Morning Copenhagen Canal Tour
I think the best way to start off your 3 day Copenhagen itinerary is to take a canal tour which are open daily for tours!
The city is actually very much a water city with tons of canals, lakes and harbor access. There are two major companies that do canal tours, both attractions are included on your city card (but are really cheap if you didn’t get the card, about $13 USD!)
I’m usually not a massive boat tour person but man, these are fun. The boats are large so it’s easy to find a good “window” seat and see tons of the major city sites from the water while getting a crash course on the history of each location.
It’s a nice way to start the morning as the tours are an hour long and you get to just sit and relax (you can bring coffee on board!) You’ll cruise past the Old Stock Exchange (which looks like dragon tales to me), multiple palaces, the old library and so many more sights that are extra fun to view from the water.
And, this is a secret hack to see the Little Mermaid Statue from the water without all the crowds! All the tour companies will swing by Edvard Eriksen’s Little Mermaid statue, the famous statue based from Hans Christian Andersen’s story and a must-see when visiting Copenhagen.
And yes, just like the Mona Lisa, she is smaller than you expect but we still love her.
Christiansborg Palace Tour (Aka Christiansborg Slot)
Location: next to Gammel Strand metro entrance
Cost: all tours free with the city card or 160 DK (tower tour is free always)
After your canal tour, just head literally across the street to Christiansborg Palace! This is not your average palace.
While living in Denmark, we did a weekend trip to Oslo and also a 3 day trip to Stockholm and had a chance to visit the royal palaces in all three Scandi capitols. The Christianborg Palace is by far the coolest, prettiest one of the three.
You won’t know it from the outside, but the Royal Reception Rooms are stunning. Tons of color, murals and ornate details.
And THAT RUG. Dear lord, I adore this one rug in the reception rooms (pictured here) it’s so vibrant and nothing like I’ve ever seen in a castle before.
The palace tour is broken up into sections. You can visit the reception rooms, royal kitchens, the tower (always free without tickets), the ruins under the castle and also the stables.
The latter only have horses for part of the year. In the summer they go out to pasture so they were not home when we visited (*sobs*)
The tower tour is ALWAYS free to anyone during palace opening hours. You’ll spot the line to go up next to the elevator in the main entrance.
They only have tours at certain times of the day, so check online to make sure one is happening when you visit. Or, come back later when they are letting people up. The view from the top is stunning.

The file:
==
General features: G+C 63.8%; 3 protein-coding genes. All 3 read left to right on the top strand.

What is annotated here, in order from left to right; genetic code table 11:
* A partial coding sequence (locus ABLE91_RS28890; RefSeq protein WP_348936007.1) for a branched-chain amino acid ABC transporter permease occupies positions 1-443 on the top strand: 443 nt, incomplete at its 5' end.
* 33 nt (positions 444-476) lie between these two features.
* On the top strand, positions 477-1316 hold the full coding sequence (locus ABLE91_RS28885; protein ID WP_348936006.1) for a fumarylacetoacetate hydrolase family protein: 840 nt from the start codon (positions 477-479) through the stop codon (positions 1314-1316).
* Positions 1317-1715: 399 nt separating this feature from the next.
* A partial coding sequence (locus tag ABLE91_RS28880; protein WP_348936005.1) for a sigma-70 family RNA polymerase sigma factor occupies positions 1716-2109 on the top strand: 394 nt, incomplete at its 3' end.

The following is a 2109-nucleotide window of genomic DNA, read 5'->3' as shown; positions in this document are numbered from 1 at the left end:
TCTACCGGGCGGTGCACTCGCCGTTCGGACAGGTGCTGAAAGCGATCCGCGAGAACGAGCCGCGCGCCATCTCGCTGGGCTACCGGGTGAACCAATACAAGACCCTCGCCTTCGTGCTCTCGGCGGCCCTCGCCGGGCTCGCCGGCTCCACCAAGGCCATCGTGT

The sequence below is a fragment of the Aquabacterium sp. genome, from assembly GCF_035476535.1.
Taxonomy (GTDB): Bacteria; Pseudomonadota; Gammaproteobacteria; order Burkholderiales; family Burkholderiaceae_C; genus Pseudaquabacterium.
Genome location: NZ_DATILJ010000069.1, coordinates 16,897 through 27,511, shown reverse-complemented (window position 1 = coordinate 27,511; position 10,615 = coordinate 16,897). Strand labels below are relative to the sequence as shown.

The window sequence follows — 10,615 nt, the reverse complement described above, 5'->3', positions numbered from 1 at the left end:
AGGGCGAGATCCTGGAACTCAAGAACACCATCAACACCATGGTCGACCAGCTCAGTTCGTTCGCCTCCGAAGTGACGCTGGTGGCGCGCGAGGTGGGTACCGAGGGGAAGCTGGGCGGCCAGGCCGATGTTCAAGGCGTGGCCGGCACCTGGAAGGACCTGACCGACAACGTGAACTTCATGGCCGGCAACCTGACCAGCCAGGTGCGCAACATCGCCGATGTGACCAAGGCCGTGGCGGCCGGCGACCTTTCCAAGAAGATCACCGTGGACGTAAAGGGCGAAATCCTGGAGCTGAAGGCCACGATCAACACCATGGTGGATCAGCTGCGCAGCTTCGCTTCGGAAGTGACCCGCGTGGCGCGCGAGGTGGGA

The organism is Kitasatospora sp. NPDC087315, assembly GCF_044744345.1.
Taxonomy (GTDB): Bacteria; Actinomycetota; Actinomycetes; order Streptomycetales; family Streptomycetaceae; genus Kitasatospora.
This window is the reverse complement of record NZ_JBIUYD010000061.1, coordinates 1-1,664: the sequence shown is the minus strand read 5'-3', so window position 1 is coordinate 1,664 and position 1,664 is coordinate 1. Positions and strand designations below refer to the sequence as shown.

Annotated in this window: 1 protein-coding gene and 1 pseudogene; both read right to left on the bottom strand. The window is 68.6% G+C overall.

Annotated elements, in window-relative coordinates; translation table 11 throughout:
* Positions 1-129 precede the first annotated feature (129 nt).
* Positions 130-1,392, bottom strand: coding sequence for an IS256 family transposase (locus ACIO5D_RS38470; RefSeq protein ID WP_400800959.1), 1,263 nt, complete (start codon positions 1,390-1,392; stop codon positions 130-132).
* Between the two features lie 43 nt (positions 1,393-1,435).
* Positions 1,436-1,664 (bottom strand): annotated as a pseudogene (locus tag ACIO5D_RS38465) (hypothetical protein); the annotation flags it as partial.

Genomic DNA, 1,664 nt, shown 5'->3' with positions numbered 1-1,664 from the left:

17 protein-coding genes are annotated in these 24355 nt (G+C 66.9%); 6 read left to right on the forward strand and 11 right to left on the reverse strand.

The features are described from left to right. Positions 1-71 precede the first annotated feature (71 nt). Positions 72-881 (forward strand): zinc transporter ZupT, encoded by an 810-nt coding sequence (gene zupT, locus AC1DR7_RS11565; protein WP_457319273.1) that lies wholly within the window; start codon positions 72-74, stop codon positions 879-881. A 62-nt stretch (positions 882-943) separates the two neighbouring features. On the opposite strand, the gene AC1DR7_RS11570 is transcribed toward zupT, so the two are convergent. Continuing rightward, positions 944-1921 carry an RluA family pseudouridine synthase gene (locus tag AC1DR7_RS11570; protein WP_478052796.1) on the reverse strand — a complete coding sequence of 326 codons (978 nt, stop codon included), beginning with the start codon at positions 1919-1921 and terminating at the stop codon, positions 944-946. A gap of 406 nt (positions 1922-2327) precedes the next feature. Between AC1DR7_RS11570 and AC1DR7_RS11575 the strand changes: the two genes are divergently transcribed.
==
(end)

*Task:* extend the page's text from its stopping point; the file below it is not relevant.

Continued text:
Nordic Lunch At Restaurant 1733
Location: Nybrogade 14, across the street from the Palace
Cusine: Modern Nordic & traditional Danish
By now you’ll probably be hungry. Walk about a block down the street to Restaurant 1733 for a traditional Danish lunch! This is a darling restaurant with indoor seating, but also some outdoor tables that overlook the palace and canal (score!) They serve modern Nordic dishes. I recommend ordering a sampling of herring to try a lot of different flavors (my favorite was their curry herring!) and also a smørrebrød to get a true taste of local flavors!
National Museum Of Denmark
Location: Prince’s Mansion, Ny Vestergade 10 (across street from Palace)
Cost: entry free with the city card or 110 DK
The National Museum of Denmark is THE place to learn all about not only Denmark’s history but world history as well. (They were housing a near Asian history and New Mexico exhibit when we visited!) But of course, this is a standout spot to learn a lot about the Viking Era.
Robin, my husband, is really into learning about Vikings lately. We actually started watching the TV show when living in Copenhagen and I was surprised to learn how much of it was accurate after seeing the Viking exhibit at the national museum. It’s cool – there’s a large Viking ship, tons of artifacts, incredibly real-looking statues and a short film. The latter is done really well and I highly recommend you watch it (about 20 minutes long).
Climb The Round Tower (Aka Rundetårn)
Location: Købmagergade 52A
Cost: free with the city card or 40 DK
Smack in the middle of one of the busiest shopping trees in Copenhagen is The Round Tower, which looks exactly like its name. It’s a tall circular observatory tower that Christian IV in the early 17th century at a time when Denmark was famous for its astronomical achievements thanks to the astronomer Tycho Brahe. It’s actually the oldest observatory in Europe!
Yes, you do have to climb all the way to the top but there’s very few steps. Most of the spiral up is a gentle slopping flat surface, which is super unique and nothing like I’ve seen before. Once you do make it to the top, you’ll be rewarded with a stunning view of Copenhagen!!! That’s why it’s nice to visit in the evening for golden hour or sunset.
Dinner At Det Lille Apotek
Location: Store Kannikestræde 15 (block down from the Round Tower)
Cuisine: hearty Danish and European dishes
Must reserve online in advance!